“One day you may get one catch, the next day you could have nine or 10,” Marshall said. “But the thing about it is controlling what you can control and taking advantage of your opportunities. So whether it’s one or it’s a million, take advantage of your opportunities.”

Marshall did that and more Saturday night in Bourbonnais. After landing awkwardly on his leg and crumpling to the ground in pain, he returned to individual drills and hauled in a long touchdown pass.

Later in practice Marshall stiff-armed safety Chris Conte to pick up extra yards along the sideline, caught a pass over the middle with nickel back D.J. Moore draped all over him, hauled in a laser beam from Jay Cutler while streaking down the left sideline, beat cornerback Charles Tillman on another deep pass and made a leaping one-handed grab over the middle.

While one of Marshall’s primary objectives is to improve his route running in training camp, the 6-4, 230-pounder works on a different aspect of his game in every practice.

“The first day I was slipping all over the place, so now I’m really paying attention to my footwork,” Marshall said. “I do cone drills and work on the routes that gave me problems the night before.

“So every day it changes. I usually take one thing a day and just work on it and get better at it. By the end of camp you’ve worked on so many things and so many different parts of your game.”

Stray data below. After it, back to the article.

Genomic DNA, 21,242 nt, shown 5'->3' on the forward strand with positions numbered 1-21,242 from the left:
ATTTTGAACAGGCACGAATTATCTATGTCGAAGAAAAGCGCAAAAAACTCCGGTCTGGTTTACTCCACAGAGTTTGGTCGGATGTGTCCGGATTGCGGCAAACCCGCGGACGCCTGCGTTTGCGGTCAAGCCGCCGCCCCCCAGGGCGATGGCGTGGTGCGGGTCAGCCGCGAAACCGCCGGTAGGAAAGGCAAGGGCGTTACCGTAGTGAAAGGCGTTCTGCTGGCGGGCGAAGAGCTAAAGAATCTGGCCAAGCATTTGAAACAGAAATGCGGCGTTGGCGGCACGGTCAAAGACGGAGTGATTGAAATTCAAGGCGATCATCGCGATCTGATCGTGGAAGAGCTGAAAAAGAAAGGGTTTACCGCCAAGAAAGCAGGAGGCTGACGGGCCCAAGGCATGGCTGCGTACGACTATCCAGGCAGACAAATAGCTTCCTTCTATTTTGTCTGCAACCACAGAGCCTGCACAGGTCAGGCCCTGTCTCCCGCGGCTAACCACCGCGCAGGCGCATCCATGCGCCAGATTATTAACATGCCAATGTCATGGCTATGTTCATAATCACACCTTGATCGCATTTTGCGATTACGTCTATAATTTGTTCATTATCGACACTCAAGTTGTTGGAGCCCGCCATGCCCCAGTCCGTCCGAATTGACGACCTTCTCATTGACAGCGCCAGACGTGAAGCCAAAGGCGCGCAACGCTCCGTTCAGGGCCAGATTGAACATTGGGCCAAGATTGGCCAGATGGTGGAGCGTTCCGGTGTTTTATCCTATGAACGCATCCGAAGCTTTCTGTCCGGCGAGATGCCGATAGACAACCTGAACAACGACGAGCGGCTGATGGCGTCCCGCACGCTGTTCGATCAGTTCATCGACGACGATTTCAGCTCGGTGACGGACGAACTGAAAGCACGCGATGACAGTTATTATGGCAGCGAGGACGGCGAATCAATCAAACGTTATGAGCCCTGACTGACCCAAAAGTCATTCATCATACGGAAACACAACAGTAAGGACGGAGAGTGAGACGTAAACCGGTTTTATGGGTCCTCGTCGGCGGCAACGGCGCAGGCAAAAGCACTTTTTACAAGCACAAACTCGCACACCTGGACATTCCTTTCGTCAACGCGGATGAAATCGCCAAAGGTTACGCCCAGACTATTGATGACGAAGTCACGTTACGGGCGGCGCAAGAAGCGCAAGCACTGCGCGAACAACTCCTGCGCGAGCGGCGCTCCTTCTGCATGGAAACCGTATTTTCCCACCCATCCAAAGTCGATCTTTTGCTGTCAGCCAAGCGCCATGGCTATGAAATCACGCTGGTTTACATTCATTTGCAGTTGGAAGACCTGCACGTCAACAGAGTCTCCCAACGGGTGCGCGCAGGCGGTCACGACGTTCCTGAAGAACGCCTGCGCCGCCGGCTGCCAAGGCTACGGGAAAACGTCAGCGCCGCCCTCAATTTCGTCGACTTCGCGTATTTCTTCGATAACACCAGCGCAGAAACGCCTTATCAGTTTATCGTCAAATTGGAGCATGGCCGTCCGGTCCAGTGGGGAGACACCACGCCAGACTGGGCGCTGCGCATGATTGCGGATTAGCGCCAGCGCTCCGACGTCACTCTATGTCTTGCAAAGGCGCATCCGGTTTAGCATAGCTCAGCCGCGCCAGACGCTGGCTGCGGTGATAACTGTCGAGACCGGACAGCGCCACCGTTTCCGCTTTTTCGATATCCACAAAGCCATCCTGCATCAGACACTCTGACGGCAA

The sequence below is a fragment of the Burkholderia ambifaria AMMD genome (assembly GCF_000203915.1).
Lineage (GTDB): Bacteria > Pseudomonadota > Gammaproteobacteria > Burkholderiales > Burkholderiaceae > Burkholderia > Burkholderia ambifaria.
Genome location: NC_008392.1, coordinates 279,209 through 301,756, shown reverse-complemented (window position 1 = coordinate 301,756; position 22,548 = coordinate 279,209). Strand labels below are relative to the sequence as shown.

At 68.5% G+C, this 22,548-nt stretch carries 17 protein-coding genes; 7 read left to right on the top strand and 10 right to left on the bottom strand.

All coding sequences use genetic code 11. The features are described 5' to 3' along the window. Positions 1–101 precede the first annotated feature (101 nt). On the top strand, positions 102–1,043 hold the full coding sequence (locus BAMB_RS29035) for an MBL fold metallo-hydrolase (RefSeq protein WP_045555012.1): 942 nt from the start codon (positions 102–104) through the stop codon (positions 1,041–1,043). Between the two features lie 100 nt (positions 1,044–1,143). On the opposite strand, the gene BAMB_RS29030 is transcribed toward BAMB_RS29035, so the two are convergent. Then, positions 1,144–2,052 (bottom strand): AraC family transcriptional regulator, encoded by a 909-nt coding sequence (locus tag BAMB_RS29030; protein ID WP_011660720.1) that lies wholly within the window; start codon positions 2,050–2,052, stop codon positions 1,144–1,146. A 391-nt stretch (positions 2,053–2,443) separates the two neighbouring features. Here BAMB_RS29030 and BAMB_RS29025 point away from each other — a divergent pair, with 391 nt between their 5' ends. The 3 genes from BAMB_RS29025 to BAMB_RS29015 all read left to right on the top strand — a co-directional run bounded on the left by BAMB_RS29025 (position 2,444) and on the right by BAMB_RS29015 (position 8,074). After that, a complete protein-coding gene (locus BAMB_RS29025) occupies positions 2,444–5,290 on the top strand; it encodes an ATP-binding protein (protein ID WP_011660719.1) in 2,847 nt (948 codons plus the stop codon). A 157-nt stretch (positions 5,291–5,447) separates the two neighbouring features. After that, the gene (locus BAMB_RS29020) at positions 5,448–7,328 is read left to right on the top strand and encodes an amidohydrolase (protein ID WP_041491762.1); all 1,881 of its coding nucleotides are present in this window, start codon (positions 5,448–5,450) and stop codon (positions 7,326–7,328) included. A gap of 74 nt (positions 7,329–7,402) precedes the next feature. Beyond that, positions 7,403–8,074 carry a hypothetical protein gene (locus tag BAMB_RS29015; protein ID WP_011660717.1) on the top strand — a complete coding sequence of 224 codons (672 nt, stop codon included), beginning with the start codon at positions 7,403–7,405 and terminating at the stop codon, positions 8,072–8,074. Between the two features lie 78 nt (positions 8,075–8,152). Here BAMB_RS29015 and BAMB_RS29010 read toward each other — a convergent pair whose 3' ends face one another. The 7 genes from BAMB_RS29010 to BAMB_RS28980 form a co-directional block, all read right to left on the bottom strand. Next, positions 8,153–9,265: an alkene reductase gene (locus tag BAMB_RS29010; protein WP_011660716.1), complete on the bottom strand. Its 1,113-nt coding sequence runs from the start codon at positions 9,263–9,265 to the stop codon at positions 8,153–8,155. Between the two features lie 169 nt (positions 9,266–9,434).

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Marshall benefiting from facing Tillman

Posted by Larry Mayer on July 29, 2012 – 1:47 pm

Bears receivers coach Darryl Drake isn’t the only one helping Brandon Marshall become a better player.

“He’s competing against one of the best corners in the NFL in Charles ‘Peanut’ Tillman, and Peanut is making him work,” Drake said. “It’s only going to make him better as time goes on. I’m very excited about what Peanut’s doing to get Brandon ready.

“Brandon welcomes that challenge and understands and knows that it’s only going to get him better. The thing that I don’t want him to do is get frustrated because Peanut’s going to win some of those battles. I expect [Marshall] to win every battle, but at the same time I have a lot of respect for [Tillman].”

Drake also has a lot of respect for receiver Earl Bennett, who is often overshadowed by Marshall and Devin Hester despite consistently making plays, especially in key third-down situations.

“He’s underappreciated by a lot of people because he’s very consistent,” Drake said. “He does what everybody wants him to do, but I don’t think he will get overlooked in this offense. He’s an integral part, a big part because he does all the subtle things, all the little things. He does all those things right.